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Customs and 1961 Vienna convention on diplomatic relations

By Ben Nkem Oramalugo
10 May 2022   |   2:31 am
In intellectualism, we don’t assume that knowledge is at the doorstep of every individual at the same period and at the same pace. We always believe that the human mind is like a tabula rassa and whatever you impress on it..

Custom

In intellectualism, we don’t assume that knowledge is at the doorstep of every individual at the same period and at the same pace. We always believe that the human mind is like a tabula rassa and whatever you impress on it, makes a lasting and elastic impression. Some may be aware of particular knowledge and some may not. Even those that have a grasp of modicum knowledge may lack a deep dimension of it.

Therefore, we should not take for granted that every Nigerian knows the meaning and functions of the Nigeria Customs Service and even the meaning, dynamics, history of International Law and the 1961 Vienna Convention on diplomatic relations. It would not be otiose to start this discourse with the exploration of the major subject matters. For the sake of emphasis, readers of this article need to be alerted that sub-topics like  “Nigeria Customs Servic,” “ International Law “ and  “ 1961 Vienna Convention on Diplomatic Relations “ are discussed extensively in order to accommodate readers with different academic and professional backgrounds. Therefore, the exhaustive therapy of the above topics is deliberate with an intention to reach a wider audience. Res ipsa loquitur (The fact speaks for itself).

Nigeria Customs Service is the sole agency of Custom administration in Nigeria, which started in 1861 after the annexation of Lagos Colony. The act establishing the Nigeria Customs as it is presently constituted is the Customs and Excise Management Act (CEMA) of No. 55 of 1958, CAP C45 L.F.N 2004.

The functions of Nigerian Customs are three-fold. First, it collects revenue vital to the Nigerian state. Second, it exercises security functions, combating smuggling and in collaboration with other agencies, ensuring standards and keeping out narcotics and illegal weapons. Thirdly, it is the primary enforcer of trade policies, administering differential tariffs, anti-dumping measures, valuation, trade embargoes and facilitation of trade.

The Nigeria Customs is expected to fulfil the above roles with minimal disruption to international trade and the universally accepted international conventions and treaties, to enable the country to thrive in a globalised and competitive world.

It needs to be stated that Customs is unique among government organizations in that it is neither wholly a domestic or international agency but an agency positioned on a country’s international borders looking both inward and outward (Michael Lane 1998).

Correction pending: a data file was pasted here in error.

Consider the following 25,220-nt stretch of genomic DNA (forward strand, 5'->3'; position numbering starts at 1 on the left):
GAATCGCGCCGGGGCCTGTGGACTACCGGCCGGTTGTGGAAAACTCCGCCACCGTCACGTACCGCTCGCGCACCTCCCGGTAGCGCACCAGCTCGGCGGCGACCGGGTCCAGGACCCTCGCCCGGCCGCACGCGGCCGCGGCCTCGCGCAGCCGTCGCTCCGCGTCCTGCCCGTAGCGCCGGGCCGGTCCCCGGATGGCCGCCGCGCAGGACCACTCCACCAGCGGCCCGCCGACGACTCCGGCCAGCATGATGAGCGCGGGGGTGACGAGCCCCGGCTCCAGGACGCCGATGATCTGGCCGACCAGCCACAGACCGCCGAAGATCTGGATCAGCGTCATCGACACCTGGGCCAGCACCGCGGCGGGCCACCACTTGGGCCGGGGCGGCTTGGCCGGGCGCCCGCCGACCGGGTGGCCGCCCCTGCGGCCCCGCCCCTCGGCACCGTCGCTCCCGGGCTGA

1961 Vienna Convention on Diplomatic Relations was an offshoot of International Law. Oppenheim, a standard authority, defined International Law in 1905 as “the name for the body of Customary and Conventional rules which are legally binding on civilized states in their intercourse with each other”. He added that it is a law for the intercourse of states with one another, not law for individuals and that it is a law between, not above, the single states. Every Stonewell, writing in 1931 argued that international law embodies certain rules relating to human relations throughout the world which are generally observed by mankind and enforced primarily through the agency of the government of independent communities into which humanity is divided. Korovin in 1961 defined Contemporary International Law as the international code of peaceful co-existence (Palmer et al 2007).

In an anarchical system, where there is no centralized police force, government or prison, some regulations must exist to guide the behaviour of sovereign states. Europe was not the first to develop international law. The first recorded treaty was signed in the Euphrates valley in 1278 B.C between King Ramses II of Egypt and King Hartusi of the Hittites. The peace treaty which had within it, the basic principle of International Law, “the good faith of agreement” is involved in the pact signed by two parties (Alaba Ogunsanwo 2016).

However, the first spokesmen to formulate some kind of regulation were the Catholic theologians who were inspired by the Conviction that the amount of violence among states was immoral. Their major concern was to persuade states that God did not want them to act violently and that precepts of God forbade the making of war. The only sanctions were the theological sanctions which were not enough to serve as deterrents but the seed of International Law had been sown.

Hugo Grotius has been regarded as the Father of International Law. A Dutch Scholar, influenced by his experience of 30 years of war (1618-1648) and his exposure to Law wrote a monumental treatise “On the Laws of War and Peace” (De Jure Bello Ac Pacis) in 1625. He argued that community relations had been based on regulations and that International Law emanated from the actual practices of states, customs and natural Laws.

In the strict sense, the history of modern international law really began with the treaty of Westphalia (1648). Here Europeans met and dissolved the empire of the Church and broke into nation-states which therefore brought about the concepts of Sovereignty, territorial integrity, equality and non-interference. These principles formed the basis of modern International Law (Akinboye et al 2005).

To be continued tomorrow
Dr. Oramalugo is an expert in history, strategic studies, International politics and diplomacy and a fellow of Nigeria Institute of Management (Chartered).